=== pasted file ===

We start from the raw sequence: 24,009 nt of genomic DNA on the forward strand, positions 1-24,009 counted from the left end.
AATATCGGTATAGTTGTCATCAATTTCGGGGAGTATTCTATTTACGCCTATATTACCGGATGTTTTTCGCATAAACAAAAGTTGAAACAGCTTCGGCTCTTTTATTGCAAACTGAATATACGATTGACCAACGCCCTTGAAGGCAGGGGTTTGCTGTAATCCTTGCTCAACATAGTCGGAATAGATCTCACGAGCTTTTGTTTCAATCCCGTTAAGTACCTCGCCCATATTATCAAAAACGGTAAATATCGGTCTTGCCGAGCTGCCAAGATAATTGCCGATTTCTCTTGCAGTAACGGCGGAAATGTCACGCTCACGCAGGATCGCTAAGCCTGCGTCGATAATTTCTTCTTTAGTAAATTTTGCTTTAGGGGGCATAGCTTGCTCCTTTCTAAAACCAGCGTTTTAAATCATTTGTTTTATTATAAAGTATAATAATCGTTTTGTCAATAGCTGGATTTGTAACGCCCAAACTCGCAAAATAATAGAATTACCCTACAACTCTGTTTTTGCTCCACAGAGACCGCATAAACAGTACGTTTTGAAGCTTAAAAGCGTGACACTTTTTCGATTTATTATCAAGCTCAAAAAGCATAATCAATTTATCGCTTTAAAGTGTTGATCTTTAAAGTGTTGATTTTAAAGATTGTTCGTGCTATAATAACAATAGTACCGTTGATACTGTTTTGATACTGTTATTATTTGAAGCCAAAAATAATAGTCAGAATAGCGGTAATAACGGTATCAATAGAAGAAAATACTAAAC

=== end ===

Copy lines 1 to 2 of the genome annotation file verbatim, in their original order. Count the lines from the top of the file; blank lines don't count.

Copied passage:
We start from the raw sequence: 24,009 nt of genomic DNA on the forward strand, positions 1-24,009 counted from the left end.
AATATCGGTATAGTTGTCATCAATTTCGGGGAGTATTCTATTTACGCCTATATTACCGGATGTTTTTCGCATAAACAAAAGTTGAAACAGCTTCGGCTCTTTTATTGCAAACTGAATATACGATTGACCAACGCCCTTGAAGGCAGGGGTTTGCTGTAATCCTTGCTCAACATAGTCGGAATAGATCTCACGAGCTTTTGTTTCAATCCCGTTAAGTACCTCGCCCATATTATCAAAAACGGTAAATATCGGTCTTGCCGAGCTGCCAAGATAATTGCCGATTTCTCTTGCAGTAACGGCGGAAATGTCACGCTCACGCAGGATCGCTAAGCCTGCGTCGATAATTTCTTCTTTAGTAAATTTTGCTTTAGGGGGCATAGCTTGCTCCTTTCTAAAACCAGCGTTTTAAATCATTTGTTTTATTATAAAGTATAATAATCGTTTTGTCAATAGCTGGATTTGTAACGCCCAAACTCGCAAAATAATAGAATTACCCTACAACTCTGTTTTTGCTCCACAGAGACCGCATAAACAGTACGTTTTGAAGCTTAAAAGCGTGACACTTTTTCGATTTATTATCAAGCTCAAAAAGCATAATCAATTTATCGCTTTAAAGTGTTGATCTTTAAAGTGTTGATTTTAAAGATTGTTCGTGCTATAATAACAATAGTACCGTTGATACTGTTTTGATACTGTTATTATTTGAAGCCAAAAATAATAGTCAGAATAGCGGTAATAACGGTATCAATAGAAGAAAATACTAAAC